235	An initramfs archive is a complete self-contained root filesystem for Linux.
236	If you don't already understand what shared libraries, devices, and paths
237	you need to get a minimal root filesystem up and running, here are some
238	references:
239	http://www.tldp.org/HOWTO/Bootdisk-HOWTO/
240	http://www.tldp.org/HOWTO/From-PowerUp-To-Bash-Prompt-HOWTO.html
241	http://www.linuxfromscratch.org/lfs/view/stable/
243	The "klibc" package (http://www.kernel.org/pub/linux/libs/klibc) is
244	designed to be a tiny C library to statically link early userspace
245	code against, along with some related utilities.  It is BSD licensed.
247	I use uClibc (http://www.uclibc.org) and busybox (http://www.busybox.net)
248	myself.  These are LGPL and GPL, respectively.  (A self-contained initramfs
249	package is planned for the busybox 1.3 release.)
251	In theory you could use glibc, but that's not well suited for small embedded
252	uses like this.  (A "hello world" program statically linked against glibc is
253	over 400k.  With uClibc it's 7k.  Also note that glibc dlopens libnss to do
254	name lookups, even when otherwise statically linked.)
256	A good first step is to get initramfs to run a statically linked "hello world"
257	program as init, and test it under an emulator like qemu (www.qemu.org) or
258	User Mode Linux, like so:
260	  cat > hello.c << EOF
261	  #include <stdio.h>
262	  #include <unistd.h>
264	  int main(int argc, char *argv[])
265	  {
266	    printf("Hello world!\n");
267	    sleep(999999999);
268	  }
269	  EOF
270	  gcc -static hello.c -o init
271	  echo init | cpio -o -H newc | gzip > test.cpio.gz
272	  # Testing external initramfs using the initrd loading mechanism.
273	  qemu -kernel /boot/vmlinuz -initrd test.cpio.gz /dev/zero
275	When debugging a normal root filesystem, it's nice to be able to boot with
276	"init=/bin/sh".  The initramfs equivalent is "rdinit=/bin/sh", and it's
277	just as useful.
279	Why cpio rather than tar?
280	-------------------------
282	This decision was made back in December, 2001.  The discussion started here:
284	  http://www.uwsg.iu.edu/hypermail/linux/kernel/0112.2/1538.html
286	And spawned a second thread (specifically on tar vs cpio), starting here:
288	  http://www.uwsg.iu.edu/hypermail/linux/kernel/0112.2/1587.html
290	The quick and dirty summary version (which is no substitute for reading
291	the above threads) is:
293	1) cpio is a standard.  It's decades old (from the AT&T days), and already
294	   widely used on Linux (inside RPM, Red Hat's device driver disks).  Here's
295	   a Linux Journal article about it from 1996:
297	      http://www.linuxjournal.com/article/1213
299	   It's not as popular as tar because the traditional cpio command line tools
300	   require _truly_hideous_ command line arguments.  But that says nothing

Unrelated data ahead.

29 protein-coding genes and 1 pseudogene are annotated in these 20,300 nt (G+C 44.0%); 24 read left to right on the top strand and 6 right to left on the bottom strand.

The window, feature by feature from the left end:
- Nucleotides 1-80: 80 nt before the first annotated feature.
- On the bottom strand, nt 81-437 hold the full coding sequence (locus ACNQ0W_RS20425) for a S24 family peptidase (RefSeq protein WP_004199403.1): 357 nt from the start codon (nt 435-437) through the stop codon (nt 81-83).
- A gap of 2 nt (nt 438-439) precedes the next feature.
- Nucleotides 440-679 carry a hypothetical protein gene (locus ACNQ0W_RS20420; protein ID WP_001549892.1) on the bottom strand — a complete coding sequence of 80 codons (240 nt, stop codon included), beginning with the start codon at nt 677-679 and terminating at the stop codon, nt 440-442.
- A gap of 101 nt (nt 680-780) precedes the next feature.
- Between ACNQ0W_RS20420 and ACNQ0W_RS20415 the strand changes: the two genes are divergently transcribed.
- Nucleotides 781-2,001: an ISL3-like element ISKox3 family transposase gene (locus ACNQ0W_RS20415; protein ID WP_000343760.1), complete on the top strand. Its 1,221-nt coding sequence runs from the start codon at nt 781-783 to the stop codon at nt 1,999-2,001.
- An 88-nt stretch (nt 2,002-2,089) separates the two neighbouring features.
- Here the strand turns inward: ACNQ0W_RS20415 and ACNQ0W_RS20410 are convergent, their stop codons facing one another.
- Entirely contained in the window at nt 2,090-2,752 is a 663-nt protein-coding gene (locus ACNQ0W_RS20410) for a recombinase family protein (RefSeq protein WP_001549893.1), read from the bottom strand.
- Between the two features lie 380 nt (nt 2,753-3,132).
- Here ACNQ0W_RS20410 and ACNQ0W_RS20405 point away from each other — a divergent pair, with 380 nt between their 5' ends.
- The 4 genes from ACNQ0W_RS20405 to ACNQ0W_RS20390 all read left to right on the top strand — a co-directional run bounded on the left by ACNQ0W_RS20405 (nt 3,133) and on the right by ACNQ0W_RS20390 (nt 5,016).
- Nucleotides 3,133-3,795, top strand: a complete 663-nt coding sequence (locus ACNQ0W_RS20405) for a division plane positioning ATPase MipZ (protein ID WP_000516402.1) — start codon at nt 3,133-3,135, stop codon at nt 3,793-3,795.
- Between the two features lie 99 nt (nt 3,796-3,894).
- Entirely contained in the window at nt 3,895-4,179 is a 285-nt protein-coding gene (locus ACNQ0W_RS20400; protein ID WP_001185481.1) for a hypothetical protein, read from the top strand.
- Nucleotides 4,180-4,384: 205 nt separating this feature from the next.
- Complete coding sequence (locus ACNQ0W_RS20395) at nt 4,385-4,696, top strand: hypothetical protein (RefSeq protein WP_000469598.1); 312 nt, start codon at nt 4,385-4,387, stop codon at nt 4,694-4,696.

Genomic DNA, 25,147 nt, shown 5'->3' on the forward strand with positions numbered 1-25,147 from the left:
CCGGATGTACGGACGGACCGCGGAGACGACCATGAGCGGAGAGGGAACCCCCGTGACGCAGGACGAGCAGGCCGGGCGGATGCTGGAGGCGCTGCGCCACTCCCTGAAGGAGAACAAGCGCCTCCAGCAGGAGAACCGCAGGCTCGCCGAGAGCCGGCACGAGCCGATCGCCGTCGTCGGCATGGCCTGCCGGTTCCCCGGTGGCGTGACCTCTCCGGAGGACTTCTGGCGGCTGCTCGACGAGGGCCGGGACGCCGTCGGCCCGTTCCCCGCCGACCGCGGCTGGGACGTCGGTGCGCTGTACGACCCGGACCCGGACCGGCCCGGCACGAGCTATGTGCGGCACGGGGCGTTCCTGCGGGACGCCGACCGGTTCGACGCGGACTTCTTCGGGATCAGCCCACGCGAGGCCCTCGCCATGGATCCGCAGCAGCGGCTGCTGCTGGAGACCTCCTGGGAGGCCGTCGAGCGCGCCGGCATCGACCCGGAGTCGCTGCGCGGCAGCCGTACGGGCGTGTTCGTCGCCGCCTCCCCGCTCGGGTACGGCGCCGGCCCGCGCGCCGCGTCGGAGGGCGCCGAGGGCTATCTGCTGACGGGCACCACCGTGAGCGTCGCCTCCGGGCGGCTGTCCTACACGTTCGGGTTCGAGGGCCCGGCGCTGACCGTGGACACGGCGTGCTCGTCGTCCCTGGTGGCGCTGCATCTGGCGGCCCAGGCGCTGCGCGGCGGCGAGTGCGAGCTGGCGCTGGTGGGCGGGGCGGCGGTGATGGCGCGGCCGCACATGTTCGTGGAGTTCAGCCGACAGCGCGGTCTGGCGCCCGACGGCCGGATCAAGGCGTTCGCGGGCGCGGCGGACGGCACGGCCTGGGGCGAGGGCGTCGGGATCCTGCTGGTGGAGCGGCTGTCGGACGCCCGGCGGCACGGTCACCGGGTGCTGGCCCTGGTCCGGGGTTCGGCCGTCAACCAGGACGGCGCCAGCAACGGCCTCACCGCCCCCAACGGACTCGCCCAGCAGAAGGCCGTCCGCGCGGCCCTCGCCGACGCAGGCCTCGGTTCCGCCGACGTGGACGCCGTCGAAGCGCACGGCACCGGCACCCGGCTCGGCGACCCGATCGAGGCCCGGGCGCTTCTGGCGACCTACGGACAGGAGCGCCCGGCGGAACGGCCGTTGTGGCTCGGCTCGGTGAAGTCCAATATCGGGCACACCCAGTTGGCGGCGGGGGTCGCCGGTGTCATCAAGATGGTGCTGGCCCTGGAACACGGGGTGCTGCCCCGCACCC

301	   either way about the archive format, and there are alternative tools,
302	   such as:
304	     http://freecode.com/projects/afio
306	2) The cpio archive format chosen by the kernel is simpler and cleaner (and
307	   thus easier to create and parse) than any of the (literally dozens of)
308	   various tar archive formats.  The complete initramfs archive format is
309	   explained in buffer-format.txt, created in usr/gen_init_cpio.c, and
310	   extracted in init/initramfs.c.  All three together come to less than 26k
311	   total of human-readable text.
313	3) The GNU project standardizing on tar is approximately as relevant as
314	   Windows standardizing on zip.  Linux is not part of either, and is free
315	   to make its own technical decisions.
317	4) Since this is a kernel internal format, it could easily have been
318	   something brand new.  The kernel provides its own tools to create and
319	   extract this format anyway.  Using an existing standard was preferable,
320	   but not essential.
322	5) Al Viro made the decision (quote: "tar is ugly as hell and not going to be
323	   supported on the kernel side"):
325	      http://www.uwsg.iu.edu/hypermail/linux/kernel/0112.2/1540.html
327	   explained his reasoning:
329	      http://www.uwsg.iu.edu/hypermail/linux/kernel/0112.2/1550.html
330	      http://www.uwsg.iu.edu/hypermail/linux/kernel/0112.2/1638.html
332	   and, most importantly, designed and implemented the initramfs code.
334	Future directions:
335	------------------
337	Today (2.6.16), initramfs is always compiled in, but not always used.  The
338	kernel falls back to legacy boot code that is reached only if initramfs does
339	not contain an /init program.  The fallback is legacy code, there to ensure a
340	smooth transition and allowing early boot functionality to gradually move to
341	"early userspace" (I.E. initramfs).
343	The move to early userspace is necessary because finding and mounting the real
344	root device is complex.  Root partitions can span multiple devices (raid or
345	separate journal).  They can be out on the network (requiring dhcp, setting a
346	specific MAC address, logging into a server, etc).  They can live on removable
347	media, with dynamically allocated major/minor numbers and persistent naming
348	issues requiring a full udev implementation to sort out.  They can be
349	compressed, encrypted, copy-on-write, loopback mounted, strangely partitioned,
350	and so on.
352	This kind of complexity (which inevitably includes policy) is rightly handled
353	in userspace.  Both klibc and busybox/uClibc are working on simple initramfs
354	packages to drop into a kernel build.
356	The klibc package has now been accepted into Andrew Morton's 2.6.17-mm tree.
357	The kernel's current early boot code (partition detection, etc) will probably
358	be migrated into a default initramfs, automatically created and used by the
359	kernel build.